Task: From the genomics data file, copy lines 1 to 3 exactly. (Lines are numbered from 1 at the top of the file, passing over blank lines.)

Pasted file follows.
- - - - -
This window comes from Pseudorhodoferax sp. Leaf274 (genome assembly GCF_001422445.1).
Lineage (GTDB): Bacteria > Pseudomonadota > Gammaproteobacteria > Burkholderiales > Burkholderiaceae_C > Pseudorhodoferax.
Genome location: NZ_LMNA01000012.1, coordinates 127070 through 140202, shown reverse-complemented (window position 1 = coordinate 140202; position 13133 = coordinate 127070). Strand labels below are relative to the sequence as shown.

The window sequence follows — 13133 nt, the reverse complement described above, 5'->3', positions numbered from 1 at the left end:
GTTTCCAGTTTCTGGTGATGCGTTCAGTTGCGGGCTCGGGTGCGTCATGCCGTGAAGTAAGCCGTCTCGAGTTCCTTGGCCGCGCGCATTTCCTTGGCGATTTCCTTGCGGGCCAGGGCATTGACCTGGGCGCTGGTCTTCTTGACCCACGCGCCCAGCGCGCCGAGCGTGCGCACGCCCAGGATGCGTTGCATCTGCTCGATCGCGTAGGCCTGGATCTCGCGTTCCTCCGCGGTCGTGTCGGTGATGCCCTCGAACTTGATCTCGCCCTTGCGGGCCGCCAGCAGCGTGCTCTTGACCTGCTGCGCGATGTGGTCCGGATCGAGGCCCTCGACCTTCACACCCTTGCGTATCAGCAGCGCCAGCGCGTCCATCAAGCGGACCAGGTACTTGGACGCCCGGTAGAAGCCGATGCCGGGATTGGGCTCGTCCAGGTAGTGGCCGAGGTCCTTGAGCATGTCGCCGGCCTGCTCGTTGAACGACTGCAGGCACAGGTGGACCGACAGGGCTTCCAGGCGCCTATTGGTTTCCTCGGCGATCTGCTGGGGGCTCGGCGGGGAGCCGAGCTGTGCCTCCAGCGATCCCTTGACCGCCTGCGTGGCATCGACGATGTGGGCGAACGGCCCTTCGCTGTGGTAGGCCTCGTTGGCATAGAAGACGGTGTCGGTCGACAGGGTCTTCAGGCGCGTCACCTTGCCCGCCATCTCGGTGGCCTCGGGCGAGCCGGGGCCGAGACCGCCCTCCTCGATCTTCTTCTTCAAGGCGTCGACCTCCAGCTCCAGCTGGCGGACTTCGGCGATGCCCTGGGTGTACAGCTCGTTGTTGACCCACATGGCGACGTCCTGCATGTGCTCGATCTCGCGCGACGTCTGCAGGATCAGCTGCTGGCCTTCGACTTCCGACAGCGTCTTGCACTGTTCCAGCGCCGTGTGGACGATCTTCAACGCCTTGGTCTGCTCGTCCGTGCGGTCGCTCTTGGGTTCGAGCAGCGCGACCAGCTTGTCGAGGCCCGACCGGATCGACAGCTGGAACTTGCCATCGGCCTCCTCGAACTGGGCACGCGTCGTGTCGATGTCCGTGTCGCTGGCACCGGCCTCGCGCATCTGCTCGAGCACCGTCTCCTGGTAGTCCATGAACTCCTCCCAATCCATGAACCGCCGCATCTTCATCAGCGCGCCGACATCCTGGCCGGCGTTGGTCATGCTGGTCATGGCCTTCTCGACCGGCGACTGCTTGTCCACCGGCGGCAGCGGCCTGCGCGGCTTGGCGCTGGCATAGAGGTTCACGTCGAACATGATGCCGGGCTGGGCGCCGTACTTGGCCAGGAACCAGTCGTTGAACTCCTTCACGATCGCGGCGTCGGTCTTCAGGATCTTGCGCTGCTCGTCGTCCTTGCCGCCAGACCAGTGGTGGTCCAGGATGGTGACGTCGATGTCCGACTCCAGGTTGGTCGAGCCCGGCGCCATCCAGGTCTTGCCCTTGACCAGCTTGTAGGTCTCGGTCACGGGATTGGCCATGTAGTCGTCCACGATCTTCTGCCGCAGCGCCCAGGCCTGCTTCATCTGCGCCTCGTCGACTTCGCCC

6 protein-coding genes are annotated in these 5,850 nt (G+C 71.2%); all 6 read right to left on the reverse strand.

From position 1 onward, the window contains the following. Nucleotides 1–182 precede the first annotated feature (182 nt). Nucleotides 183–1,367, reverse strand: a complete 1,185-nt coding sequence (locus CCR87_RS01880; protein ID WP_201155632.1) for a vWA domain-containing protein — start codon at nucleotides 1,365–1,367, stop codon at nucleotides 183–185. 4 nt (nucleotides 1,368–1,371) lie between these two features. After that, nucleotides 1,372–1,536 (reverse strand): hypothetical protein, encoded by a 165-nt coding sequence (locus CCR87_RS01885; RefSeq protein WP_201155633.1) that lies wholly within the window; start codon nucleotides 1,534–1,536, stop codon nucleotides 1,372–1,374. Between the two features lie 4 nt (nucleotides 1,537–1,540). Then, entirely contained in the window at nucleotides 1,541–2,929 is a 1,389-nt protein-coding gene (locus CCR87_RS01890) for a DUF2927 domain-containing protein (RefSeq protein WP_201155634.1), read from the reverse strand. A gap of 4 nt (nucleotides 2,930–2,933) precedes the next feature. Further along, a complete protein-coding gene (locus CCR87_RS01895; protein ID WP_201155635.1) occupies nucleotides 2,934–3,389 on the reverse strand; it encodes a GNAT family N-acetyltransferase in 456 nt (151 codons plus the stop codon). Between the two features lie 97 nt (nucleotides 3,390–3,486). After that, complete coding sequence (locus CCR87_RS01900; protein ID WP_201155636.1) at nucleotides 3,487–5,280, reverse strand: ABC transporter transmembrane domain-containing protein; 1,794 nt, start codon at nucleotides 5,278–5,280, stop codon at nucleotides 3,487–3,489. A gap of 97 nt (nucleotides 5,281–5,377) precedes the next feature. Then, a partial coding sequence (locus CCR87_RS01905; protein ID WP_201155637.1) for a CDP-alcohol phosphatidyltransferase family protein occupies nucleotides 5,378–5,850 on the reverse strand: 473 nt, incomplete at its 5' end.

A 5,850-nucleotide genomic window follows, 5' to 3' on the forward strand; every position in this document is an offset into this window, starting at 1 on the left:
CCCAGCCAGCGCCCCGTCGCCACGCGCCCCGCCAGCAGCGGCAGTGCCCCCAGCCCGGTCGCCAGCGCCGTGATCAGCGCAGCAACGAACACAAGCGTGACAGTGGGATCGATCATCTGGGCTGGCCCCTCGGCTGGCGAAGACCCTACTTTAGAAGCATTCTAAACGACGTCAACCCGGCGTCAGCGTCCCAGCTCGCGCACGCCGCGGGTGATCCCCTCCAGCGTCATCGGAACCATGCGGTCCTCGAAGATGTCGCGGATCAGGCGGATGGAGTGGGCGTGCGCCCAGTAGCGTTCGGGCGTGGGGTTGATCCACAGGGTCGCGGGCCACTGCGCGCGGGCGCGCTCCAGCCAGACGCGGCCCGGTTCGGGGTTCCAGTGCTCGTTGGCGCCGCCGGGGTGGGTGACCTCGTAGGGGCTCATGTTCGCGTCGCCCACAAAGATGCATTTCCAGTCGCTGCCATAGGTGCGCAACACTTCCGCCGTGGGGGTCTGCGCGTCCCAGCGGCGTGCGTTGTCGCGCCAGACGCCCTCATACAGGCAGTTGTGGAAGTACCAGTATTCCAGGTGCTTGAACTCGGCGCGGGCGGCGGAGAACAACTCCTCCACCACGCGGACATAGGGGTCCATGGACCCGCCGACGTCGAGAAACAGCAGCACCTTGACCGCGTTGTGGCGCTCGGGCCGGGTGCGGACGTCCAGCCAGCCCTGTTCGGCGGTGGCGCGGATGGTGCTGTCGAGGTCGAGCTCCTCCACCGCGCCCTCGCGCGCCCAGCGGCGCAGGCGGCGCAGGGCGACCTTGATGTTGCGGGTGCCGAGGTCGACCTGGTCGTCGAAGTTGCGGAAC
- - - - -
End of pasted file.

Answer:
This window comes from Pseudorhodoferax sp. Leaf274 (genome assembly GCF_001422445.1).
Lineage (GTDB): Bacteria > Pseudomonadota > Gammaproteobacteria > Burkholderiales > Burkholderiaceae_C > Pseudorhodoferax.
Genome location: NZ_LMNA01000012.1, coordinates 127070 through 140202, shown reverse-complemented (window position 1 = coordinate 140202; position 13133 = coordinate 127070). Strand labels below are relative to the sequence as shown.